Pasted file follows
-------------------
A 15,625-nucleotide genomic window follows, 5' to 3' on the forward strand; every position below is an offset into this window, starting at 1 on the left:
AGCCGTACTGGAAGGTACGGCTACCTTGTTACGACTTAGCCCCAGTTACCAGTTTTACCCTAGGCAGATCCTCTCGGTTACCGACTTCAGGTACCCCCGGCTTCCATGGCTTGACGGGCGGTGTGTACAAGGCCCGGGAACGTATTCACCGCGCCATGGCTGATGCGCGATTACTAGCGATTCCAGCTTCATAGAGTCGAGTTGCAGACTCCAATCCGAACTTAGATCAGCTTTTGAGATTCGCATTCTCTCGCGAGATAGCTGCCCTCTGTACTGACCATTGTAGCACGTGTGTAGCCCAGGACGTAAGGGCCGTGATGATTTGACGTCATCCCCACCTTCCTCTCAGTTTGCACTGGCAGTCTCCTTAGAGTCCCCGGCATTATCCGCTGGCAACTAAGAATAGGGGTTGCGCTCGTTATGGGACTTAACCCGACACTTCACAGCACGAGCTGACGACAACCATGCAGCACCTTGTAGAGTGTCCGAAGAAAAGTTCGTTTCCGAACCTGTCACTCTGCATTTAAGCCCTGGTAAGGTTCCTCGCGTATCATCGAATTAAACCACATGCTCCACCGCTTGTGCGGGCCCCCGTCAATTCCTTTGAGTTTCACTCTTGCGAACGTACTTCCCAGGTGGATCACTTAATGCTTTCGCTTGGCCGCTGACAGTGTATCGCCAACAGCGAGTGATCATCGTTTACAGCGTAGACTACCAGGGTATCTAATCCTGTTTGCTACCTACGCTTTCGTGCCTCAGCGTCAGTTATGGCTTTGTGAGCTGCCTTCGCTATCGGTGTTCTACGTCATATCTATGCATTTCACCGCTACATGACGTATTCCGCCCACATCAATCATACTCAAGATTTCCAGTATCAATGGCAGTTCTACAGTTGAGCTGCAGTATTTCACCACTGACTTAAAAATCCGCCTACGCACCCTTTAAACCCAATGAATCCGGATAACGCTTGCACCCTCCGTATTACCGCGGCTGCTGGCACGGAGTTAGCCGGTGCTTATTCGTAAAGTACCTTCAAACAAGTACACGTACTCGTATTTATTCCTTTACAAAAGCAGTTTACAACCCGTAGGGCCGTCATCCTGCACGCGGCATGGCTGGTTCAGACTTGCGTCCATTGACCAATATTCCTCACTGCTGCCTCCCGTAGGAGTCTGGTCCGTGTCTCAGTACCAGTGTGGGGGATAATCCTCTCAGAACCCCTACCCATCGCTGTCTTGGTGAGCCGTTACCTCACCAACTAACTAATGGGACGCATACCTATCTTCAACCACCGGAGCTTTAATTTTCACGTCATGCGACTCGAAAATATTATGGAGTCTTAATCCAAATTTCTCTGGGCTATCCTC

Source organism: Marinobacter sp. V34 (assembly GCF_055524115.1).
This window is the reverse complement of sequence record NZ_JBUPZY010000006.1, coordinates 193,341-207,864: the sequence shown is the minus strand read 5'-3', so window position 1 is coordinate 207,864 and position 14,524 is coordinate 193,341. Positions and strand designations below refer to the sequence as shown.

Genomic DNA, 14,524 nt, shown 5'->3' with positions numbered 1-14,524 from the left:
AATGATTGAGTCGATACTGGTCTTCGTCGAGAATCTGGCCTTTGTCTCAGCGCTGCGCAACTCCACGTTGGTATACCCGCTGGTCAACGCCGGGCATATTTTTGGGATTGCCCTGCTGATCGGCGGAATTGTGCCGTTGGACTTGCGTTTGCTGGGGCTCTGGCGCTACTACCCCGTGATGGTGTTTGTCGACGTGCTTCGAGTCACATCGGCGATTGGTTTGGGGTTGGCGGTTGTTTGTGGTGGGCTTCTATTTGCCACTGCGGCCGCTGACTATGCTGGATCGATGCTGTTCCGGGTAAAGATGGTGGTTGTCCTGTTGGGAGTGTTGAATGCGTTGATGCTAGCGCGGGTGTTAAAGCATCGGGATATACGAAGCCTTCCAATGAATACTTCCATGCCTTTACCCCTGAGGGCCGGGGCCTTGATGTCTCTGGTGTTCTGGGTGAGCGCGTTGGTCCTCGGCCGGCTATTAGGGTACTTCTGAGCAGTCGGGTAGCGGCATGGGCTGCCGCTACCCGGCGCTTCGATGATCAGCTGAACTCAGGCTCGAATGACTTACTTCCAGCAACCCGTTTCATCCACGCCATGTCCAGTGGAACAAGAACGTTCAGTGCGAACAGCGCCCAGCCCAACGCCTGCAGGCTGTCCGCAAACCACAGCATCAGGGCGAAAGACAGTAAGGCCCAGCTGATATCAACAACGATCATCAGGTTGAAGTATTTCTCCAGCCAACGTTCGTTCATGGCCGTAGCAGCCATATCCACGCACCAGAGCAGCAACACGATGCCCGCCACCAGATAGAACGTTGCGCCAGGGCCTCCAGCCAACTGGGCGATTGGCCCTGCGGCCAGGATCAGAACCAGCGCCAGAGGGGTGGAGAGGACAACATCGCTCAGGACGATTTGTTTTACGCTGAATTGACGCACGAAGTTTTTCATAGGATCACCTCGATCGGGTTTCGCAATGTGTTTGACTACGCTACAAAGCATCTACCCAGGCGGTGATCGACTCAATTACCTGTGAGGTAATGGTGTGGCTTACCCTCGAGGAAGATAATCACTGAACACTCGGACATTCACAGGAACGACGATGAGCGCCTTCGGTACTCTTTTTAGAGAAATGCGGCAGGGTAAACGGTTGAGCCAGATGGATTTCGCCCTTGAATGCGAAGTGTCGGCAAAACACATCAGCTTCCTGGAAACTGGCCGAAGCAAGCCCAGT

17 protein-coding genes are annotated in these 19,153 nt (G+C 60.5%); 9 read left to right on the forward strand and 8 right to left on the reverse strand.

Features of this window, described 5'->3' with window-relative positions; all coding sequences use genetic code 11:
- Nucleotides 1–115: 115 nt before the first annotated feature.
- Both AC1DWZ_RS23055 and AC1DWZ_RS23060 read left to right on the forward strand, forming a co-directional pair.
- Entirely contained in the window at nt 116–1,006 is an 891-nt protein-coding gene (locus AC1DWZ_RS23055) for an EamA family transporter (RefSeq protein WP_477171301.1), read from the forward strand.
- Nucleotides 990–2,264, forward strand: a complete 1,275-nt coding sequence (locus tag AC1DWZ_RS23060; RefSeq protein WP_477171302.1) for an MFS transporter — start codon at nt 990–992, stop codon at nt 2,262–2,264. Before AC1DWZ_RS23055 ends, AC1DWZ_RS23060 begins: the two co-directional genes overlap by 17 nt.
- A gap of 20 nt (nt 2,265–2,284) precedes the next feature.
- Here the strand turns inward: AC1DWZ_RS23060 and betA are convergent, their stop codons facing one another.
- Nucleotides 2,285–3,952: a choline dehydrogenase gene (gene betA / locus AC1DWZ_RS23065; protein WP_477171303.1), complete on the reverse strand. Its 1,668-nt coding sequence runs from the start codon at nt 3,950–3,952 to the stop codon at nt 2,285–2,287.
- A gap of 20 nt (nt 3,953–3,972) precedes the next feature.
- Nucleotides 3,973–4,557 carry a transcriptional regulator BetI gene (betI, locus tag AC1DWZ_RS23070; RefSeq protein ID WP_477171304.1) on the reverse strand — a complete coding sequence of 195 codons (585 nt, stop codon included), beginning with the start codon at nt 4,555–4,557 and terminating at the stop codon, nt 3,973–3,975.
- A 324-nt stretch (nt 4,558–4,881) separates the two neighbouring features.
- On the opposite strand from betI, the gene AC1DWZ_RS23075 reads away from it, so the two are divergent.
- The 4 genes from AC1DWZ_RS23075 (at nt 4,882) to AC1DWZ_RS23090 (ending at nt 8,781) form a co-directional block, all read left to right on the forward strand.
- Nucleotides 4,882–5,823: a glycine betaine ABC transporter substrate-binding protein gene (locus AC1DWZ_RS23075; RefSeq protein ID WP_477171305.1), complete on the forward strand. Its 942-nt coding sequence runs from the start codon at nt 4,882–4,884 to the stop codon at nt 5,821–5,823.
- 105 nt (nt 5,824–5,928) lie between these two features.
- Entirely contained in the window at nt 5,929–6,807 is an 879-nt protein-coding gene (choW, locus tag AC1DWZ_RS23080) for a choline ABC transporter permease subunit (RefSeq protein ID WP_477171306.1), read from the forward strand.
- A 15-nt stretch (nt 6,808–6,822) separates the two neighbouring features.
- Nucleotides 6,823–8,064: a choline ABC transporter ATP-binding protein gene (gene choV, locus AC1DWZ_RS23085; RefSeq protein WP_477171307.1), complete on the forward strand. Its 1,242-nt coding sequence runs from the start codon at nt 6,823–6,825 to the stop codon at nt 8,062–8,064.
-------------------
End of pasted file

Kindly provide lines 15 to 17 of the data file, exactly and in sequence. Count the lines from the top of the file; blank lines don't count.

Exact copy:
- Nucleotides 2,285–3,952: a choline dehydrogenase gene (gene betA / locus AC1DWZ_RS23065; protein WP_477171303.1), complete on the reverse strand. Its 1,668-nt coding sequence runs from the start codon at nt 3,950–3,952 to the stop codon at nt 2,285–2,287.
- A gap of 20 nt (nt 3,953–3,972) precedes the next feature.
- Nucleotides 3,973–4,557 carry a transcriptional regulator BetI gene (betI, locus tag AC1DWZ_RS23070; RefSeq protein ID WP_477171304.1) on the reverse strand — a complete coding sequence of 195 codons (585 nt, stop codon included), beginning with the start codon at nt 4,555–4,557 and terminating at the stop codon, nt 3,973–3,975.